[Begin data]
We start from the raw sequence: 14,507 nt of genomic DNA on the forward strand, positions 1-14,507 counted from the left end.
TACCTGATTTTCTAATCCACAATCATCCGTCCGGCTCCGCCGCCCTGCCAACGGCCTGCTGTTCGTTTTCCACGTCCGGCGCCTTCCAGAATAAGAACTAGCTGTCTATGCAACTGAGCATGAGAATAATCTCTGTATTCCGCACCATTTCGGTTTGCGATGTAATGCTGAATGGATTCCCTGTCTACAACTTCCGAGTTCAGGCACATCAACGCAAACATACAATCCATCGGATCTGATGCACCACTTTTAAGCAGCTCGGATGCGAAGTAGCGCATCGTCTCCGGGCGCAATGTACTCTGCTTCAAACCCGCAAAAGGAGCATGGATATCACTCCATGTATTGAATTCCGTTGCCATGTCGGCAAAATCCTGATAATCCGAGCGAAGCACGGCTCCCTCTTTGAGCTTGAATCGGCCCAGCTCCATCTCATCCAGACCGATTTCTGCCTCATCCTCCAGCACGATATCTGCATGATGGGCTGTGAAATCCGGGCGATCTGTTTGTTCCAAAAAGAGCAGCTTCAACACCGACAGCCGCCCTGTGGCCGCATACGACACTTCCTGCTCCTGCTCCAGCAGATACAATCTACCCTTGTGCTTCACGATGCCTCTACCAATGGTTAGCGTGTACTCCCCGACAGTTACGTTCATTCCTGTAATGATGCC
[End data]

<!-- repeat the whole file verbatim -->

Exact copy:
We start from the raw sequence: 14,507 nt of genomic DNA on the forward strand, positions 1-14,507 counted from the left end.
TACCTGATTTTCTAATCCACAATCATCCGTCCGGCTCCGCCGCCCTGCCAACGGCCTGCTGTTCGTTTTCCACGTCCGGCGCCTTCCAGAATAAGAACTAGCTGTCTATGCAACTGAGCATGAGAATAATCTCTGTATTCCGCACCATTTCGGTTTGCGATGTAATGCTGAATGGATTCCCTGTCTACAACTTCCGAGTTCAGGCACATCAACGCAAACATACAATCCATCGGATCTGATGCACCACTTTTAAGCAGCTCGGATGCGAAGTAGCGCATCGTCTCCGGGCGCAATGTACTCTGCTTCAAACCCGCAAAAGGAGCATGGATATCACTCCATGTATTGAATTCCGTTGCCATGTCGGCAAAATCCTGATAATCCGAGCGAAGCACGGCTCCCTCTTTGAGCTTGAATCGGCCCAGCTCCATCTCATCCAGACCGATTTCTGCCTCATCCTCCAGCACGATATCTGCATGATGGGCTGTGAAATCCGGGCGATCTGTTTGTTCCAAAAAGAGCAGCTTCAACACCGACAGCCGCCCTGTGGCCGCATACGACACTTCCTGCTCCTGCTCCAGCAGATACAATCTACCCTTGTGCTTCACGATGCCTCTACCAATGGTTAGCGTGTACTCCCCGACAGTTACGTTCATTCCTGTAATGATGCC